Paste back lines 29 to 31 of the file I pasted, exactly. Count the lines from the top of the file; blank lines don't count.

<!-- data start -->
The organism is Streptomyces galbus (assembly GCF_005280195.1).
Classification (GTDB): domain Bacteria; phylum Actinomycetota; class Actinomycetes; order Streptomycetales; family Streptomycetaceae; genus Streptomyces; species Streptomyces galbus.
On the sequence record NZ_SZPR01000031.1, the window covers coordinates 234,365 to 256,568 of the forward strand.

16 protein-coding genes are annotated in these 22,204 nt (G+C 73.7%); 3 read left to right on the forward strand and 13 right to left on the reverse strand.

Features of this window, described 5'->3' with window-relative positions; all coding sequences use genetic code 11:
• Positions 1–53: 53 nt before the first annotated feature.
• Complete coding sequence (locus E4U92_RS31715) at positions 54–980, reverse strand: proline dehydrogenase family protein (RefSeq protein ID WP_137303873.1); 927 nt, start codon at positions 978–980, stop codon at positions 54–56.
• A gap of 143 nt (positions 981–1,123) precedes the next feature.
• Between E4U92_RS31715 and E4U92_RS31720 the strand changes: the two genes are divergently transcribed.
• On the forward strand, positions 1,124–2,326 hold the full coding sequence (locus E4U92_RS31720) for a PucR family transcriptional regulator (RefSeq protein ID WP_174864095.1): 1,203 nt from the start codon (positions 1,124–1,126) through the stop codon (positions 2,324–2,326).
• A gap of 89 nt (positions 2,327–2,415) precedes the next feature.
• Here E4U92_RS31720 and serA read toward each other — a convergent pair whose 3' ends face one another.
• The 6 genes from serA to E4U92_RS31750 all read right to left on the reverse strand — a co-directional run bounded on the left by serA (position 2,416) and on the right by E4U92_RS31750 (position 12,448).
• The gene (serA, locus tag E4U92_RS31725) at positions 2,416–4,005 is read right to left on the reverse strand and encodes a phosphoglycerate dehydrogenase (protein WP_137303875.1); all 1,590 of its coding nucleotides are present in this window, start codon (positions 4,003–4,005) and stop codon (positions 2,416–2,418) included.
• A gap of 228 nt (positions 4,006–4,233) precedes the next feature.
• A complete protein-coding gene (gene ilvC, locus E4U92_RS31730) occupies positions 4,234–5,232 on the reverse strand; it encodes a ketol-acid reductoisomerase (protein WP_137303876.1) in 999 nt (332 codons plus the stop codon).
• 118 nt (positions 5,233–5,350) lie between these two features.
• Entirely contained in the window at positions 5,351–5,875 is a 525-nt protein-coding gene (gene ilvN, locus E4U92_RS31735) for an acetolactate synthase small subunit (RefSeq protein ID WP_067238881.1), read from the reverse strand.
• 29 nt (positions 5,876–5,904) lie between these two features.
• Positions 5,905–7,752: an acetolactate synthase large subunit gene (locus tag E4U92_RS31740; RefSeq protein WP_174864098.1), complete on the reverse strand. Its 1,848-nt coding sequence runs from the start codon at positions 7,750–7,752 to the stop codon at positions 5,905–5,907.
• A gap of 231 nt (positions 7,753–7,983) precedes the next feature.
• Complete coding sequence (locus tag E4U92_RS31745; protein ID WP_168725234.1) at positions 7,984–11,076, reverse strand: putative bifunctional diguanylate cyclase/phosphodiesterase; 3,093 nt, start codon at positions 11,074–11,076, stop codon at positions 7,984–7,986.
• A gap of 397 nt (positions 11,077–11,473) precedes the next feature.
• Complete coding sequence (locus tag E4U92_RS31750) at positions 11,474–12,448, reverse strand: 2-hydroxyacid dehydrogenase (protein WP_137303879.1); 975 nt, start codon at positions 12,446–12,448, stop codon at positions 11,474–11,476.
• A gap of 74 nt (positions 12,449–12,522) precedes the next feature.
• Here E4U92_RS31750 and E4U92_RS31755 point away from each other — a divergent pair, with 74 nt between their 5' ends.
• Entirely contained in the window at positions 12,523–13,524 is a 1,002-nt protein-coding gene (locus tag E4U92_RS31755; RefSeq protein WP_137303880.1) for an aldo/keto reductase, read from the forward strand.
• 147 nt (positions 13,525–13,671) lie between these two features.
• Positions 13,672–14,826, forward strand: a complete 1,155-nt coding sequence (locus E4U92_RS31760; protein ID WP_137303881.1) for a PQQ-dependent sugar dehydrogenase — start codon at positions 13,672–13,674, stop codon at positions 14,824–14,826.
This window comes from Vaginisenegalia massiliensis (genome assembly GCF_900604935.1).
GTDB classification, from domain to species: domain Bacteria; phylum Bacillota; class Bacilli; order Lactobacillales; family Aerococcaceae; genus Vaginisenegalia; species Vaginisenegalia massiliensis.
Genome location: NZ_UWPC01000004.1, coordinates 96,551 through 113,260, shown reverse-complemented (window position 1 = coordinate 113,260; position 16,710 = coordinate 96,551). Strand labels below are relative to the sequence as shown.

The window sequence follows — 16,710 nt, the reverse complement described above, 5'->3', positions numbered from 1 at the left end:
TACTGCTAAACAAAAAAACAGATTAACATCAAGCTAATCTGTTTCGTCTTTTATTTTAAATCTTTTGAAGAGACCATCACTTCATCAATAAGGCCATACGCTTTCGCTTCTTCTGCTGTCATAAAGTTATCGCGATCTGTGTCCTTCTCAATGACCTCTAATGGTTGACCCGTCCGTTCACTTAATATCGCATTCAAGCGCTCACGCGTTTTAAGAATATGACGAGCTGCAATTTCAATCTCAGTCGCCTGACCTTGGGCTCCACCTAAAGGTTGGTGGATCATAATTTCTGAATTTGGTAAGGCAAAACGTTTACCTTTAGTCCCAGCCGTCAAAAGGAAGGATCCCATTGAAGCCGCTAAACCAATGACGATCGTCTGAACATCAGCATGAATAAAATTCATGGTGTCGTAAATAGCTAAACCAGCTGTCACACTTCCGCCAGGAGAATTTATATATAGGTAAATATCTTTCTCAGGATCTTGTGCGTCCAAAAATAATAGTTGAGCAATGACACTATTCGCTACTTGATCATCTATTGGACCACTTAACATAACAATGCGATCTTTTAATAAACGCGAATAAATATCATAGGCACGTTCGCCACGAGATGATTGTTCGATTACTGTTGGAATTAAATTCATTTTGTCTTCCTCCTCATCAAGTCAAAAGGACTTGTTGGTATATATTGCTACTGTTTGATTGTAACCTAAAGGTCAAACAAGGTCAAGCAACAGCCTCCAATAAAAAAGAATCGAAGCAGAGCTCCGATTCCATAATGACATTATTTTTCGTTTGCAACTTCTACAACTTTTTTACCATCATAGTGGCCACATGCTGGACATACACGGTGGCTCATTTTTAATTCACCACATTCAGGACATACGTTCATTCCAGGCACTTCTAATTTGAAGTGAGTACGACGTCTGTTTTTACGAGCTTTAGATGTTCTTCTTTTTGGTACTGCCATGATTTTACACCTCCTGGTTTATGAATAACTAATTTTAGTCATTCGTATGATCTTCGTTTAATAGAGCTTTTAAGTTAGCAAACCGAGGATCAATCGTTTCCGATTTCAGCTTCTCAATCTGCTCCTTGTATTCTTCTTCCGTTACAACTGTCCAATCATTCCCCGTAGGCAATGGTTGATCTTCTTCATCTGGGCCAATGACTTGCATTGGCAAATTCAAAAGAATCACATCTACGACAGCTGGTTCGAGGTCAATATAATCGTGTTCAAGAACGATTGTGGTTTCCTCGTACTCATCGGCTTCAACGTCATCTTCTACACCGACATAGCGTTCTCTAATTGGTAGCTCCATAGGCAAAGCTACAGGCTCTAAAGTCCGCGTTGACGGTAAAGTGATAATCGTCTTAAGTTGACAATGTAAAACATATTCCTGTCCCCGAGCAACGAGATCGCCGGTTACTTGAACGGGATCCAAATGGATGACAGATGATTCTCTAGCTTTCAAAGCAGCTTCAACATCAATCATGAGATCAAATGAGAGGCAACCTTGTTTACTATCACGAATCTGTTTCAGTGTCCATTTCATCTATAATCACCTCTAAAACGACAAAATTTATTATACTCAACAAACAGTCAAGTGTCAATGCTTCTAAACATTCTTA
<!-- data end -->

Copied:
• Positions 13,672–14,826, forward strand: a complete 1,155-nt coding sequence (locus E4U92_RS31760; protein ID WP_137303881.1) for a PQQ-dependent sugar dehydrogenase — start codon at positions 13,672–13,674, stop codon at positions 14,824–14,826.
This window comes from Vaginisenegalia massiliensis (genome assembly GCF_900604935.1).
GTDB classification, from domain to species: domain Bacteria; phylum Bacillota; class Bacilli; order Lactobacillales; family Aerococcaceae; genus Vaginisenegalia; species Vaginisenegalia massiliensis.